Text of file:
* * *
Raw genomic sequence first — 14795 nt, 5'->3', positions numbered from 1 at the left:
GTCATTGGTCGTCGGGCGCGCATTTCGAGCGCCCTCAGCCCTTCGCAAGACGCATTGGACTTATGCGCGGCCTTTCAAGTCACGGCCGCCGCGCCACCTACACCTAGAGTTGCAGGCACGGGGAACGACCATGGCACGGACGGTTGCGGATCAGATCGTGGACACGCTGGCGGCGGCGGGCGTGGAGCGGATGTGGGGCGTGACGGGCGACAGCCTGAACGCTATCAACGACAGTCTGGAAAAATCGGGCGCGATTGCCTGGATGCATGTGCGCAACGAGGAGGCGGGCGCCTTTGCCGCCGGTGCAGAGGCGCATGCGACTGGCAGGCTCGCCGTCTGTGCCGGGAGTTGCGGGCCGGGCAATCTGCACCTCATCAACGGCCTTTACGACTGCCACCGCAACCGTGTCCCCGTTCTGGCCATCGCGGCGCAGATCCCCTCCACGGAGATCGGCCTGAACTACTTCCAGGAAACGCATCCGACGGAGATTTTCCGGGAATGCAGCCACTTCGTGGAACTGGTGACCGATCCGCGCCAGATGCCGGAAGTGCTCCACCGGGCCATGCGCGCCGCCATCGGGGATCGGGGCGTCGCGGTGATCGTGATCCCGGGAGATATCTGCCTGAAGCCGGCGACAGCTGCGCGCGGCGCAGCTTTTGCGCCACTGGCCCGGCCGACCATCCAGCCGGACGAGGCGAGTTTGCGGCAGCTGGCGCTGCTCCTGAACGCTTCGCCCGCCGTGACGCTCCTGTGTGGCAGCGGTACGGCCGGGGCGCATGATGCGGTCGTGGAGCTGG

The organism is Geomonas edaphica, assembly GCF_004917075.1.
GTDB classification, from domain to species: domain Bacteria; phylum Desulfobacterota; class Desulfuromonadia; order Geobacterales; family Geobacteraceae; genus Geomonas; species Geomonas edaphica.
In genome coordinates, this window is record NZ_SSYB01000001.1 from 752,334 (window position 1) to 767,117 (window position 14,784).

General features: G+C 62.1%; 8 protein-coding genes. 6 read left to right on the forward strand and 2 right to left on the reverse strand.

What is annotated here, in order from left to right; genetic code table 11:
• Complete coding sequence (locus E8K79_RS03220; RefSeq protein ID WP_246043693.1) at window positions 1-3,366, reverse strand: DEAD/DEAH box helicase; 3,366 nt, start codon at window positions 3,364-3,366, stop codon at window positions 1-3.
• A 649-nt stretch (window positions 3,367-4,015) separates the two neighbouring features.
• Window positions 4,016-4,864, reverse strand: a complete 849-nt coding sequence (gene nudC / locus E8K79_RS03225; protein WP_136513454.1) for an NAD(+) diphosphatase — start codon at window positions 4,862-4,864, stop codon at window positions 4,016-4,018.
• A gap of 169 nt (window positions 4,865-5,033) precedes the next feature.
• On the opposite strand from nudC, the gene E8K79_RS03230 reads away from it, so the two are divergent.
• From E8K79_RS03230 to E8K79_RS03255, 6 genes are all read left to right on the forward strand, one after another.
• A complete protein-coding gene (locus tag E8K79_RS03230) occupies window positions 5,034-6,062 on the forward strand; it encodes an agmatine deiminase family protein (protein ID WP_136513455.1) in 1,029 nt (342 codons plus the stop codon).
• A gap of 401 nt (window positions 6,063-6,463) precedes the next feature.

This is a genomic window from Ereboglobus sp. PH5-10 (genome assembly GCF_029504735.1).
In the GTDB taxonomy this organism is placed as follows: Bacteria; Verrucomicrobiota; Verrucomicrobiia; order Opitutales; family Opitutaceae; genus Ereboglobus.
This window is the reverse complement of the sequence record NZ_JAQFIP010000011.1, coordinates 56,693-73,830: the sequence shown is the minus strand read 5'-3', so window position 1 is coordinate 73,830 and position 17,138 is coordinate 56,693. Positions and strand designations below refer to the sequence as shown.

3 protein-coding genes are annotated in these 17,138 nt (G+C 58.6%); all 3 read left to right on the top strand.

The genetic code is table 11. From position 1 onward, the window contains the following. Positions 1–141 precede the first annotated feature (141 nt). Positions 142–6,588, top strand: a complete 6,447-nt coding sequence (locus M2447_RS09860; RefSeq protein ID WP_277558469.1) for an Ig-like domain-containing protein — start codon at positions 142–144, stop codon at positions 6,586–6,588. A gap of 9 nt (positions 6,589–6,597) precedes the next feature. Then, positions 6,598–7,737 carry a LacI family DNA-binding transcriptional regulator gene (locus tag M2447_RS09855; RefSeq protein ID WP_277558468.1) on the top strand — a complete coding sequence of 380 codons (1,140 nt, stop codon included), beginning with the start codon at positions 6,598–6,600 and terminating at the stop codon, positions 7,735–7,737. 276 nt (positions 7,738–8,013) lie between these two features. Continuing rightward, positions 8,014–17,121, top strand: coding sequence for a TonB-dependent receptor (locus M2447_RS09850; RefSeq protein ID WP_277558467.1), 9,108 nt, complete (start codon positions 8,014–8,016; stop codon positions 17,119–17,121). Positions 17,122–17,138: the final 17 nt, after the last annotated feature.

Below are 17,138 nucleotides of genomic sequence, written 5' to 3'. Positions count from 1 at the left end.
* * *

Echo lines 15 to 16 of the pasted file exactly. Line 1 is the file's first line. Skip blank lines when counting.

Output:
• A gap of 401 nt (window positions 6,063-6,463) precedes the next feature.

This is a genomic window from Ereboglobus sp. PH5-10 (genome assembly GCF_029504735.1).